The lessons I’m bringing back from my summer internship. By Raphael Patterson, Intern at &us and Trinity College Dublin Business and Economics student.
I’ve spent this strangest of summers back at my parent’s place in London, working as an intern with &us. My main focus has been developing an innovation process for teams to create a product or service in just one week. When I first got the brief, I must admit I thought I was being sent on a fool’s errand. But I soon came to realise it’s not so much about the early idea, but rather in the journey where the innovation lies.
I’ve also had the opportunity to delve into an industry I’ve always been fascinated by, Fast Moving Consumer Goods (FMCG).
When my professors talk about the industry, the case studies are all about Nestle, P&G and Unilever. But I’m far more interested in Brewdog, Oatly, Distill Ventures, and La Croix — smaller companies on massive growth trajectories that are punching well above their weight, despite not having nearly the same resources..
It got me thinking — what could the Unilevers of this world, and in turn my Professors, learn from them?
Everyone can be a brand ambassador
Big brands pioneered the use of what we now call ‘influencers’ decades ago. Athletes, actors and adventurers alike have become the face of products on billboards, in magazines and on TV. But whilst Pepsi spends millions splashing football stars all over blockbuster ads, smaller brands, from La Croix Sparkling Water to Boohoo, use micro-influencers — people with much smaller individual followings, of sometimes just a few thousand people — to promote their brands all over the relevant social channels.
The model works because it’s cheaper than hiring a big star, it’s flexible, and it’s driven by a targeted reach that can spread far and wide. The beauty is the engagement level of micro-influencers is said to be four times higher (when the company gets its digital marketing strategy right) and a whole lot cheaper and quicker to market compared to hiring, say, Serena Williams.
Ultimately, this approach gets the right messages to the right people, for a lower price all day long. My feed knows what I want before I even know it, making finding and buying from these brands part joy, part ‘bragging right’.
Investment is through the roof
Any prudent investor will go where the yields are highest, and none are sweeter right now than the ‘ready to drink’ space.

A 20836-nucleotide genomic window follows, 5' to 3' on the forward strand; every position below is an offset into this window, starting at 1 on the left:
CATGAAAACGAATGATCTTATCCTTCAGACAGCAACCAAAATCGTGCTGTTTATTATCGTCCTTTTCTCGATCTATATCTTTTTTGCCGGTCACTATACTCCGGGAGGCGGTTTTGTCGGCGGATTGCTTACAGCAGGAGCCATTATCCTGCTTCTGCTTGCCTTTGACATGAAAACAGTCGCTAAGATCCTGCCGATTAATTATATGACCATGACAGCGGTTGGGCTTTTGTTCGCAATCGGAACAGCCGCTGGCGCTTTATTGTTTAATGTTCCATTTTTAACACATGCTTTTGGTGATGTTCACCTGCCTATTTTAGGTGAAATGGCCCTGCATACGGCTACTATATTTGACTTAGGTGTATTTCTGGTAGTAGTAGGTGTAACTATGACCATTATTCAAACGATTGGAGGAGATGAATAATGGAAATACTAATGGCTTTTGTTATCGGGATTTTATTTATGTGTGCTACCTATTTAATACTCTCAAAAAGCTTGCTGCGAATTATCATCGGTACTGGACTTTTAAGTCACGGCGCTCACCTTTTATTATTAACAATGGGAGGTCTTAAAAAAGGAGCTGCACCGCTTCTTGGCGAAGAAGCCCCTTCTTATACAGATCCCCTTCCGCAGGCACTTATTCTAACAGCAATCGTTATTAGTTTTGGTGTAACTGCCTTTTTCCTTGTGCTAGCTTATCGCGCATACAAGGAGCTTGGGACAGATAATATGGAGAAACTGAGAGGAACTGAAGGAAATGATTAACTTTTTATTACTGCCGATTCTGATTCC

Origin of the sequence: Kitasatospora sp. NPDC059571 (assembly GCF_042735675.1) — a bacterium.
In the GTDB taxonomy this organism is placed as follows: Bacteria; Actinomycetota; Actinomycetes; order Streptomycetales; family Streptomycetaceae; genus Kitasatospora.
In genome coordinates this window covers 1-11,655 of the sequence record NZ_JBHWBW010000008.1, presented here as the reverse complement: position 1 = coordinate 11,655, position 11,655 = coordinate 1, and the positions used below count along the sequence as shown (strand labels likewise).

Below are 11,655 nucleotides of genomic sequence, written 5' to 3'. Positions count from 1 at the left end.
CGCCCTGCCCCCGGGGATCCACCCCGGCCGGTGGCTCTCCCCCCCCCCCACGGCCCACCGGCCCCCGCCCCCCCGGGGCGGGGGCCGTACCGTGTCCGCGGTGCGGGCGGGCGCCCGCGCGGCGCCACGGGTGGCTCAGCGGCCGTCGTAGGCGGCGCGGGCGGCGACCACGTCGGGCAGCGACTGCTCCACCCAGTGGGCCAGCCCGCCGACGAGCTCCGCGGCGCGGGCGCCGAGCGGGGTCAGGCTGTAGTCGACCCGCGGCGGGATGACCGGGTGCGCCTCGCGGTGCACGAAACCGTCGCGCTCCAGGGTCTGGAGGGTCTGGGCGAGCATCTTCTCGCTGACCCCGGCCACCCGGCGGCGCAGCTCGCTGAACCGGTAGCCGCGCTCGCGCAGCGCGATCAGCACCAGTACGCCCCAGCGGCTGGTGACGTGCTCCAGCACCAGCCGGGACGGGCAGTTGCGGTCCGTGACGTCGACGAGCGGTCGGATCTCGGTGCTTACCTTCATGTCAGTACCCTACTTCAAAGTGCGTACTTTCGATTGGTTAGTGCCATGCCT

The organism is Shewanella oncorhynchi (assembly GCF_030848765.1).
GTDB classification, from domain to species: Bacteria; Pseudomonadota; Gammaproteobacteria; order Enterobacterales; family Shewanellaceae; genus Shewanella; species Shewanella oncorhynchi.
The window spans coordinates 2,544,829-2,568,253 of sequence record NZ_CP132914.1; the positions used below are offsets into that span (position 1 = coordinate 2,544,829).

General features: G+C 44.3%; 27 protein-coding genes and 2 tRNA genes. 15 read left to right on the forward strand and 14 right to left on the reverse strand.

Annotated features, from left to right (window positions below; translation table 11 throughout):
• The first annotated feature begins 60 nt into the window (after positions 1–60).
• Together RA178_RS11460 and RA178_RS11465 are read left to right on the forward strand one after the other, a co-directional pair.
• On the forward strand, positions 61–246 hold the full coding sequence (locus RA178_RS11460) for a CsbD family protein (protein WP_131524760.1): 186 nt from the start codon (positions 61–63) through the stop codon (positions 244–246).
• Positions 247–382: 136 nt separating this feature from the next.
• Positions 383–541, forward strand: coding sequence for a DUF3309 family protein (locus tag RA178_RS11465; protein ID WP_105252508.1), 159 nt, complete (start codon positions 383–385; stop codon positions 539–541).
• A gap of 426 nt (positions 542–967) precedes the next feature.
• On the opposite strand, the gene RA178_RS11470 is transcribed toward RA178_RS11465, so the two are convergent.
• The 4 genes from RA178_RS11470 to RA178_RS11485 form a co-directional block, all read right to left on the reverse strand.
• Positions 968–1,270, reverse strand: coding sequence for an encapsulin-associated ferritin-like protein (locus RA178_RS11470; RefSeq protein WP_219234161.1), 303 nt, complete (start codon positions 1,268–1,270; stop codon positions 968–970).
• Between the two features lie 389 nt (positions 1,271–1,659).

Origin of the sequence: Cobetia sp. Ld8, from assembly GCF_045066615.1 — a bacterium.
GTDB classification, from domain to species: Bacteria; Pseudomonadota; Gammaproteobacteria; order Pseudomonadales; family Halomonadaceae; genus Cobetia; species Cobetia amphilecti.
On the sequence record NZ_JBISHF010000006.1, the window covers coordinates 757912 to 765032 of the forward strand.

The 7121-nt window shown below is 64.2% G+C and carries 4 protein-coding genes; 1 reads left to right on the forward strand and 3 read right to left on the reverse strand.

One area I’ve been learning about is the growth of the once loved seltzer, which is making a nostalgic comeback in boozy form. The category is now experiencing explosive growth thanks to a 240% YOY increase that has seen it reach a $2.5bn annual turnover.
To paint a picture, White Claw Hard Seltzer, a leading US alcoholic brand founded just four years ago, is already boasting sales in the hundreds of millions, and this summer hopped across the Atlantic to launch in all major UK and Irish supermarkets. Sales have been slow, largely attributed to COVID, but investors and big brands alike have seen the boom in the US and are rushing to get a piece of the action.
[Real] authenticity sells
The “taste for authenticity is disrupting powerful food brands” declared the Financial Times late last year. The younger generation, who have a higher lifetime value to brands, are more health conscious, environmentally and politically aware, and we put our money where our mouth is (I still have a year of Uni left so am not contributing hugely to sales).
My generation, and those a few years older than me, are more adventurous — we’re not wedded to the same products and brands our parents bought for us. If anything it’s the opposite: ‘rebelling’ against the big brands we grew up with is a form of crafting our own experiences and finding our own way in the world. I love stories like those of Fritz-Cola, founded by two 20-somethings in Germany, who are taking $10m a year out of Coke and Pepsi’s European sales, and I actively support them and others like them where I have the choice.
The trend started 10 years ago with craft beer — locally made, unique and with a story to tell, but those stories are everywhere now — from Spirulina Oat Milk to Seedlip to Impossible Burgers, to the local gin distillery under the railway arches — and big brands are getting hit.
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So what does the future hold for the FMCG industry? I see it continuing to be frenetic whilst becoming ever more fragmented. The little guys no longer need the muscle of the big brands to become successful; rather they need to innovate everywhere whilst staying true to who they are. Those who don’t just capture, but dictate the mood will ultimately emerge as winners.
In all, I’ve had a really fascinating summer with &us, diving deep into the world of FMCG and working on some of the challenges their clients are facing. I’ve learned a lot, but nothing more important than this simple mantra: innovation lies in the journey, not the starting point or the destination. And if I ever find myself talking to an FMCG boss, I’m covered for at least 10 minutes chit chat.
Become a better innovator — download the &us exercise book: Faster Moving Consumer Goods, for free here.